Bienvenue à la France! - Welcome to France!

Bonjour!
We are learning French and finding out about France. France is one of the largest and most important countries in Europe as well as being one of Great Britain's nearest neighbours. Here are some of the things that we have been learning, and some links to other sites where you can find out more.
Practise what you have learned on the BBC Website - click here for BBC Schools French

Map of France


Facts about France
We used Google to find out some facts.
We also looked at the Woodlands Junior School site and the BBC website also has a very good country profile.

President of France: Nicolas Sarkozy
Population: 61.9 million (UN, 2008)
Capital: Paris
Imports: machinery, chemicals, oil
Exports: transport equipment, agricultural products including wine
Area:
543,965 sq km
Main language: French
Main religion: Christianity
Climate: similar to UK in the North but warmer in the South
Neighbours: Germany, Belgium, Luxembourg, Spain, Switzerland, Andorra, Monaco, Italy, UK (although we are separated by the English Channel)

Famous French People
(1809-1852)
invented the system of raised dots which form letters for the visually impaired to read
(1028-1087)
in 1066 he invaded England with his army and killed English King Harold
Marie Antoinette (1755-1793) was Queen of France until she was executed during the French revolution
(1840-1926)
was a leading impressionist painter
(1769-1821)
was an important French army general and became Emperor of France after the revolution
Gustave Eiffel (1832-1923) designed the famous Eiffel tower for an exhibition in 1889
(1412-1431)
a village girl who led the French army into battle against the English
(1867-1934)
a pioneering scientist who made discoveries about radioactivity and won two Nobel prizes
(1908-1986)
a French writer, philosopher and feminist
French Landmarks
We used Google Earth to find satellite images of some famous French landmarks. Click on the links to view in Google Maps.

Eiffel Tower - Paris

Arc de Triomphe

Château de Versailles

Viaduct de Millau

Mont Blanc

French Food
France is well known for its fantastic food.

Le petit déjeuner
French breakfast is usually a delicious buttery croissant, bread, jam and café au lait (milky coffee) or hot chocolate.

Steak frites
This is food you might eat in a typical French brasserie (restaurant) - steak, chips and salad.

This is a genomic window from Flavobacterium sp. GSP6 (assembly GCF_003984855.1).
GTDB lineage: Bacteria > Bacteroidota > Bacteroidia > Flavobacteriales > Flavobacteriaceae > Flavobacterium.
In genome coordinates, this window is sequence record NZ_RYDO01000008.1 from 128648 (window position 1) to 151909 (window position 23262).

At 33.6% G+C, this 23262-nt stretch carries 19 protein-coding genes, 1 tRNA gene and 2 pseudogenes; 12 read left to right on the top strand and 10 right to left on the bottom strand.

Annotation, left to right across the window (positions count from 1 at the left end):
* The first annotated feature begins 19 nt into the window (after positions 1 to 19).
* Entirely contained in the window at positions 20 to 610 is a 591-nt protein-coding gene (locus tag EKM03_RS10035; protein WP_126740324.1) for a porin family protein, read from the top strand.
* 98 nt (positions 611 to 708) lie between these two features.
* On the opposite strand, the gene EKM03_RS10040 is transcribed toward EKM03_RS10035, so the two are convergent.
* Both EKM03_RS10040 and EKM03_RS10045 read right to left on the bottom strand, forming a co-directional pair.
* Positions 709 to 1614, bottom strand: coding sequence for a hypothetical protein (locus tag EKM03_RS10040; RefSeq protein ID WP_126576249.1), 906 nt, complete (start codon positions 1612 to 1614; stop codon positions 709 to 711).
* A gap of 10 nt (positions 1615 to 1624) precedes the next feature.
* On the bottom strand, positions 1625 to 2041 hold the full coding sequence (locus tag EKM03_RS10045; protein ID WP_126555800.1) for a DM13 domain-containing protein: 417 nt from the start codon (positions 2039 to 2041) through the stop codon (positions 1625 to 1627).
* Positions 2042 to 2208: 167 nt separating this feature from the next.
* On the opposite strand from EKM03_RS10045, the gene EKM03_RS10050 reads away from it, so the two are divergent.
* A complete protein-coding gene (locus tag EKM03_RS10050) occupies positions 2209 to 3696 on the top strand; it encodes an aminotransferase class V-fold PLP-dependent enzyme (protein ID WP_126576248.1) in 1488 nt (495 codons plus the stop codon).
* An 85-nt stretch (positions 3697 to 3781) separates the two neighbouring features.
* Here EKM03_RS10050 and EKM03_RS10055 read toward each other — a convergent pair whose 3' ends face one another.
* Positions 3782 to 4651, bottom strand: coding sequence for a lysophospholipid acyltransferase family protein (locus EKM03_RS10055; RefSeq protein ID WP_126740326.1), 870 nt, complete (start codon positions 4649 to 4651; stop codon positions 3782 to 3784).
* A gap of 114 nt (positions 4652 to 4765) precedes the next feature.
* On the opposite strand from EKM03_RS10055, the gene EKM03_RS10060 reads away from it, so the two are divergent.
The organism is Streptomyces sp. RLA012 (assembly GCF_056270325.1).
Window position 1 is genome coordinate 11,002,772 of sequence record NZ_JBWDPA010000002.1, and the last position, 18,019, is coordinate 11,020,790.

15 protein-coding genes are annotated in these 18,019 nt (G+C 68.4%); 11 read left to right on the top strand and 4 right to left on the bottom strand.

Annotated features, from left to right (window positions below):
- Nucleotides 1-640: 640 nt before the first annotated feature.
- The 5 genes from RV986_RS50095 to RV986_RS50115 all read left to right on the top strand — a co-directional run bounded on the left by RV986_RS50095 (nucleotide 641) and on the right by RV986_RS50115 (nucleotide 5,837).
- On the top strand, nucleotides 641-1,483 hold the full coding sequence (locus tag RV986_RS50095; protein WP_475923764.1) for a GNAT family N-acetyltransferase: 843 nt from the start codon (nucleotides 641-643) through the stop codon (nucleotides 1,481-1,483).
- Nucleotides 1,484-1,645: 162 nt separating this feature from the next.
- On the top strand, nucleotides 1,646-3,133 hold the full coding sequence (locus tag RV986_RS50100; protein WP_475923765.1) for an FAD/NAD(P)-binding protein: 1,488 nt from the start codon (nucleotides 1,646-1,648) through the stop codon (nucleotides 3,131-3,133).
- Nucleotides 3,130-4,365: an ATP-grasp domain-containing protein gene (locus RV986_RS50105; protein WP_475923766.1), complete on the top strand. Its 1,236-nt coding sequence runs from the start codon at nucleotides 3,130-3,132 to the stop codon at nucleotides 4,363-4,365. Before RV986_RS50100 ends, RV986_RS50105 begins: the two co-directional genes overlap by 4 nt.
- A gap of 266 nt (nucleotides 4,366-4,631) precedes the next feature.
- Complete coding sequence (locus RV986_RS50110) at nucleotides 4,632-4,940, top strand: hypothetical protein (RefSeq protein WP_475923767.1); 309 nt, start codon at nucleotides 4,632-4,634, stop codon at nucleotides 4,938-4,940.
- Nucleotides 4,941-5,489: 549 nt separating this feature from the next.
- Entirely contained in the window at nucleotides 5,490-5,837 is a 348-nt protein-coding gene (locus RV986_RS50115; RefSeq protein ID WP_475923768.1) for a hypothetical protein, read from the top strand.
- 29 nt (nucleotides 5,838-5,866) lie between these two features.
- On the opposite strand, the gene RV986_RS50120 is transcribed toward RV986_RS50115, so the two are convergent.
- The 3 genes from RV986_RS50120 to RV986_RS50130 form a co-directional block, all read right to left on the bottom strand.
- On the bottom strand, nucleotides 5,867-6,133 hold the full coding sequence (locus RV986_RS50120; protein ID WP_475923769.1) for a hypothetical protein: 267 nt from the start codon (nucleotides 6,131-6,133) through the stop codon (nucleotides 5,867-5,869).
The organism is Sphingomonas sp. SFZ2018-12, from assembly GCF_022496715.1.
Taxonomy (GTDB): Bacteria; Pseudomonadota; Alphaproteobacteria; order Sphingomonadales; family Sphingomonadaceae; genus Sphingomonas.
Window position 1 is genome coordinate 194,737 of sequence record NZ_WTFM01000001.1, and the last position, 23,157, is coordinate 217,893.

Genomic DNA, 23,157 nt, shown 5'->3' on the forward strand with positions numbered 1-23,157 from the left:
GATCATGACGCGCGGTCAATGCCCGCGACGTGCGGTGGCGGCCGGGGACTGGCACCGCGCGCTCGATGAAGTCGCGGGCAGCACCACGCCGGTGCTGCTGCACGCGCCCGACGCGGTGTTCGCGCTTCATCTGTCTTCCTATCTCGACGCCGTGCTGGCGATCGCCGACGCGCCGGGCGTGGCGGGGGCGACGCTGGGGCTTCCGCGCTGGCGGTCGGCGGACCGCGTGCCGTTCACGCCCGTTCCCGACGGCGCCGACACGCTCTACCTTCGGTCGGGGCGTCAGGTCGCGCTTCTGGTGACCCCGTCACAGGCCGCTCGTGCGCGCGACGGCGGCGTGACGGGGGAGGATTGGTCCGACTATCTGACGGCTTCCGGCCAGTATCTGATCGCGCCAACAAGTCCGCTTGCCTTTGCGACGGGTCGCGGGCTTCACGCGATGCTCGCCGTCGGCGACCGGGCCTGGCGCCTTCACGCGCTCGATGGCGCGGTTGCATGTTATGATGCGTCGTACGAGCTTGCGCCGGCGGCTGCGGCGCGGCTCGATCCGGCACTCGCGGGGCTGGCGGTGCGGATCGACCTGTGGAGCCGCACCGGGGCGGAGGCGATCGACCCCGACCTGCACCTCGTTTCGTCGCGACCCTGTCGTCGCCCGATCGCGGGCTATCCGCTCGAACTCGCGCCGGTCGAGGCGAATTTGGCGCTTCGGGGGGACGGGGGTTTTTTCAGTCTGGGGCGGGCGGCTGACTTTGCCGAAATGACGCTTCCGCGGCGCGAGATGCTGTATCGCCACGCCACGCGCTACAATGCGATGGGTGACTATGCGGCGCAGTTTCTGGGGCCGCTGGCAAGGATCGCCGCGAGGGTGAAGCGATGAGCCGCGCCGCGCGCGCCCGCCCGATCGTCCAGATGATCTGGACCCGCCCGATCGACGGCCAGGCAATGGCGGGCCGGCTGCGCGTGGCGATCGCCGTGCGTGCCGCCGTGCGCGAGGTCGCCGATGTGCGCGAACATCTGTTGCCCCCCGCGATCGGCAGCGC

Les fromages
France produces some of the best cheese in the world. It is thought there might be more than 1,000 different types of French cheese. Some of the most famous are Brie, Camembert and Roquefort.


Frogs legs and snails?
Actually, the French do not often eat frogs legs and snails, although you might sometimes find them fried in butter, garlic and herbs in some restaurants.
French Shops
The French enjoy shopping in small specialist shops as well as large supermarkets. We looked at the sort of shops you would find in a typical French village. 

La boulangerie
Bakers

La charcuterie
Delicatessen

La maison de la presse
Newsagent

La boucherie
Butchers

Le magasin de jouets
Toy shop


La poste
Post office

La poissonerie
Fishmongers

Le supermarché
Supermarket

L'épicerie
Grocers

La Musique
We used the website Poisson Rouge to find out about French words for musical instruments. Here are some of the instruments that we looked at:

Un violon
Violin

Une contrebasse
Double bass
Une trompette
Trumpet

Une clarinette
Clarinet
Une flûte
Recorder

Un tuba
Tuba
Un saxophone
Saxophone

Un piano
Piano
Une guitare
Guitar

Un banjo
Banjo
Un triangle
Triangle

Un tambour
Drum
Des maracas
Maracas
Une cloche
Bell
Un trombone
Trombone
Un mètronome
Metronome

We also learned about the French composer Hector Berlioz. He was born in 1803 and died in 1869. He travelled widely all over Europe and composed some lovely music including the Symphonie Fantastique. This music was written after he fell in love with an actress. You can hear more about the story of the music in this video clip.

French Schools
We learned about the differences between French and English Schools. Here are some of the things we talked about:

 
France
England
Start school at age 6 years
Start school at age 4 years
Wednesdays are often free or half days for sport and activities
School on Mon-Fri
No exams in L'école Élémentaire (primary school)
SATS in Y2 and Y6
French children get lots of homework
English children don't have to do much homework
French children have a 2 hour lunchbreak and eat a three course meal in their school or go home for lunch
In England, children usually get an hour for lunch and have school dinners or a packed lunch
The school day is usually at least an hour longer than in England 8.45am-4pm
Our school day is from 9am-3.15pm
No school uniform
Most schools have uniform

See if you can find out more about differences between French and English schools. Use the links below to help you:
How long are French school holidays?

What playground games do children in France play?
Are French schools more strict than in England?